Grade A. Luxury apartments with stylish interior design. This can include landed properties and luxury apartments. Priced at $2500psf and above. Bear in mind that we are talking about investment properties with good rental yield. Whether it if freehold or leasehold is not a big consideration as you can charge the same rental whether it is either of them. But with the foresight of property value, we will set grade A properties at 10 years old or less. These are the type of properties that you can reasonably expect high flying young professionals to live in. The properties will also have facilities like gyms, swimming pools, tennis courts, barbecue pits, function rooms, spa, and so on.

Grade B. Properties up to 20 years old. They can get good rental but does not come close to the rentals that you can get for grade A properties. These include condominiums located in the outskirts of the city. Properties even further from the city can also be included but their strong value is more attributed to being next to an MRT station. Priced below $2500psf.

Grade C. Properties more than 20 years old. You can tell that is an old apartment just by looking at the exterior of the building. The architecture will also tell you immediately that it was build in a different property era. It could be under conservation and needs retrofitting. Also priced below $2500psf. More likely around $850psf to $1500psf.

Grade D. Everything else.

Grading area locations

Just like grading property types, now it’s time to grade area locations. The good thing about this part is that URA has done the work for us. They have grouped areas into CCR, RCR, OCR. Meaning core central region, rest of central region and outside central region respectively. Bear in mind that district 1 and 4 which includes Sentosa and Marina Bay is not in CCR. And it is only logical to include them into the CCR for the purpose of working this system.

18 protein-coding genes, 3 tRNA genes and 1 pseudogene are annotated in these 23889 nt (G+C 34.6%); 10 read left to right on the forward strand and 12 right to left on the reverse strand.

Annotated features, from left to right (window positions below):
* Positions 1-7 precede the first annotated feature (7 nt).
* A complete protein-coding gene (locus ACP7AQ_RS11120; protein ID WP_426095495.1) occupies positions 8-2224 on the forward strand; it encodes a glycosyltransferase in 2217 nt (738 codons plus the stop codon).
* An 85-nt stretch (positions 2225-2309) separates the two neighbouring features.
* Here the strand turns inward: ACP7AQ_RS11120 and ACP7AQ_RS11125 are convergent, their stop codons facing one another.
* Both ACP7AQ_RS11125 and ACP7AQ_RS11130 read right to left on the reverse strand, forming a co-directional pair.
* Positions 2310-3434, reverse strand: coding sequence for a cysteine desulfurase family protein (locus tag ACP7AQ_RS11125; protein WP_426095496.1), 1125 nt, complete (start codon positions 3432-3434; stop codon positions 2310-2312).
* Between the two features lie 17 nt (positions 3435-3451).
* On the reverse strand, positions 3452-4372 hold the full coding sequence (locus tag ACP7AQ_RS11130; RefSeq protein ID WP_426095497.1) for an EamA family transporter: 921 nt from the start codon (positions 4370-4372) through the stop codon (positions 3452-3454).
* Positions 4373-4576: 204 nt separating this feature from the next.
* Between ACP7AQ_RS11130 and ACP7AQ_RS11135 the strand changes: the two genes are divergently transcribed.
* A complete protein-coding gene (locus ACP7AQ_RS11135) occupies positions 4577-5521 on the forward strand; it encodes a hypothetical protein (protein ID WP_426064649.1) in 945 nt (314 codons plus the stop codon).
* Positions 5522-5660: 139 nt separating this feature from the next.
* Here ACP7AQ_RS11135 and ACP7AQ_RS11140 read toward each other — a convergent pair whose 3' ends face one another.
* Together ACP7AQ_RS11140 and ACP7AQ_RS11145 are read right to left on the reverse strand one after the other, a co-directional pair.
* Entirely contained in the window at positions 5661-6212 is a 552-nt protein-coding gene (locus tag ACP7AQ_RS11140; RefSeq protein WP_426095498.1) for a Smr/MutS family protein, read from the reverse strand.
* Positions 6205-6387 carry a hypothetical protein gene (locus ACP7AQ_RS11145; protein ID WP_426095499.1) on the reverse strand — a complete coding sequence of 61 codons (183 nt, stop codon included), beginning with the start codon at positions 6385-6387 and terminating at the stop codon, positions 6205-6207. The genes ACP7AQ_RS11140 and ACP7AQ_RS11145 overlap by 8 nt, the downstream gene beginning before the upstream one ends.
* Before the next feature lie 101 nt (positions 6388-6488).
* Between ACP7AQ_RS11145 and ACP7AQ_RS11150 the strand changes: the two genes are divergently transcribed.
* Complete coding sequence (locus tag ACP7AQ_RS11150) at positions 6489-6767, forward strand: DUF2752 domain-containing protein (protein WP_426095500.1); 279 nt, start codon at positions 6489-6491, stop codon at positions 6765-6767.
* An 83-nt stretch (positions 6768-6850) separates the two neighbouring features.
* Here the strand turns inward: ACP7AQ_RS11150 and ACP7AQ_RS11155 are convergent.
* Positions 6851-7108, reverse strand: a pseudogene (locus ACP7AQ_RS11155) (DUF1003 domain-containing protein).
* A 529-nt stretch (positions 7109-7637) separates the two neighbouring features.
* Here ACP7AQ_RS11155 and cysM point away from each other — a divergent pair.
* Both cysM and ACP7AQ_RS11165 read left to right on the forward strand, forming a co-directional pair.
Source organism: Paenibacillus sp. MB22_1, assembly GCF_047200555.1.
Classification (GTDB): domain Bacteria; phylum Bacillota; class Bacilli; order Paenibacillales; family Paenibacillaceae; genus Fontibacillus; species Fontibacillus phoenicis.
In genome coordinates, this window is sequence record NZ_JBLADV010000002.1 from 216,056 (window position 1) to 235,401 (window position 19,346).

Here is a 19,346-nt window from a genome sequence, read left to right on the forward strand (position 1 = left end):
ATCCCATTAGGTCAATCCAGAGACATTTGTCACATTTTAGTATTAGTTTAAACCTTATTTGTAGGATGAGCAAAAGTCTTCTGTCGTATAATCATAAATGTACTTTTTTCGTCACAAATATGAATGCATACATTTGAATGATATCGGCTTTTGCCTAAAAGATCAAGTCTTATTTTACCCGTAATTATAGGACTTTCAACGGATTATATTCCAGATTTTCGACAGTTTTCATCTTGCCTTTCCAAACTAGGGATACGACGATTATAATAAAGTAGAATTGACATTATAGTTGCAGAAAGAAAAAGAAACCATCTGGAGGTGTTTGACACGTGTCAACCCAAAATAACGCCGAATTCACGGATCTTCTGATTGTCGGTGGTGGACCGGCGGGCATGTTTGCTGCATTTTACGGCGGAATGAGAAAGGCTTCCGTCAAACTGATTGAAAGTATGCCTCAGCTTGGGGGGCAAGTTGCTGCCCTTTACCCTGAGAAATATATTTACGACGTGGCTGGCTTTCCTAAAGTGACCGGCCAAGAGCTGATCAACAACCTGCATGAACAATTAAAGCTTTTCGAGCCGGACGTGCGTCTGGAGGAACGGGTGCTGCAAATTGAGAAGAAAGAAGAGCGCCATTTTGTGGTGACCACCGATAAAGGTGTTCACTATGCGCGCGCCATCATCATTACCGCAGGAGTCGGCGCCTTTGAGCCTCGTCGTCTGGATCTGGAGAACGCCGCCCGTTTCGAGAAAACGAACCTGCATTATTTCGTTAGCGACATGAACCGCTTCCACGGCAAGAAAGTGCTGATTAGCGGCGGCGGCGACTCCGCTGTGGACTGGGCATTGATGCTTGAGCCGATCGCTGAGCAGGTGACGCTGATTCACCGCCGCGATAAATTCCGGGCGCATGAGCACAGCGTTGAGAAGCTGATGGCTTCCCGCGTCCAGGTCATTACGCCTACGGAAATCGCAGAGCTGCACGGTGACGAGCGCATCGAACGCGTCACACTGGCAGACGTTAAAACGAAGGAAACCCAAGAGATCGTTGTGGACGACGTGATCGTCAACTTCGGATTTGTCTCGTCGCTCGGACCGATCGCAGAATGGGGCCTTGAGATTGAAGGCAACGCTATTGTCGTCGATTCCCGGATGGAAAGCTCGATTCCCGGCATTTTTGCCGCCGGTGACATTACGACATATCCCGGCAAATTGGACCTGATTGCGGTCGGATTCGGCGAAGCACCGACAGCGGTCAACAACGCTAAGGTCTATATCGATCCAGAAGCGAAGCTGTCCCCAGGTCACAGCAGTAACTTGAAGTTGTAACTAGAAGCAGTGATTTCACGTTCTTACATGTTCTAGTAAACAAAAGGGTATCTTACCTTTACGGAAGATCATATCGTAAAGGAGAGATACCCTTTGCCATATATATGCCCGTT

So grade A will be CCR, grade B will be RCR, and grade C is OCR. This is a very broad categorization.

To be that little more detailed, grouping districts into ABC will provide more flexibility. For example, districts 1, 4, 6, 7, 8, 9, 10, 11 can be your grade A, and so on. You have to work out how you value these area locations to categorize them accordingly.

Putting it together – Top property, top area = AA

Looks like someone went crazy with grading properties


When you have decided how to define property types and areas to put them into your gradings, it is time to put everything together. By this time, you should be able to know which grade any property and area belong to just by taking a quick look on your personal cheat sheet. Then you will be able to grade the investment potential as AA, AB, or BA, etc. The first alphabet describing the property grade and second alphabet describing area grade.

The next step is to ask yourself what kind of approach you want to take in property investments. If you want to go high end property and area, you will want to look for AAs only. If you are looking for mid end properties in top areas, you will be looking for BAs. Because we don’t exactly buy properties each month but get spammed with tens of potential buys each week, this quick way to screen potential property buys is going to save you a lot of time.

My personal approach is to look into properties one grade or two lower than the area grade. This means that I will only spend time on properties that get past my screen filter with the first alphabet on a lower grade than the second alphabet. For example, BA, CA, DB, etc. Hope this article helps you become more efficient in assessing investment properties.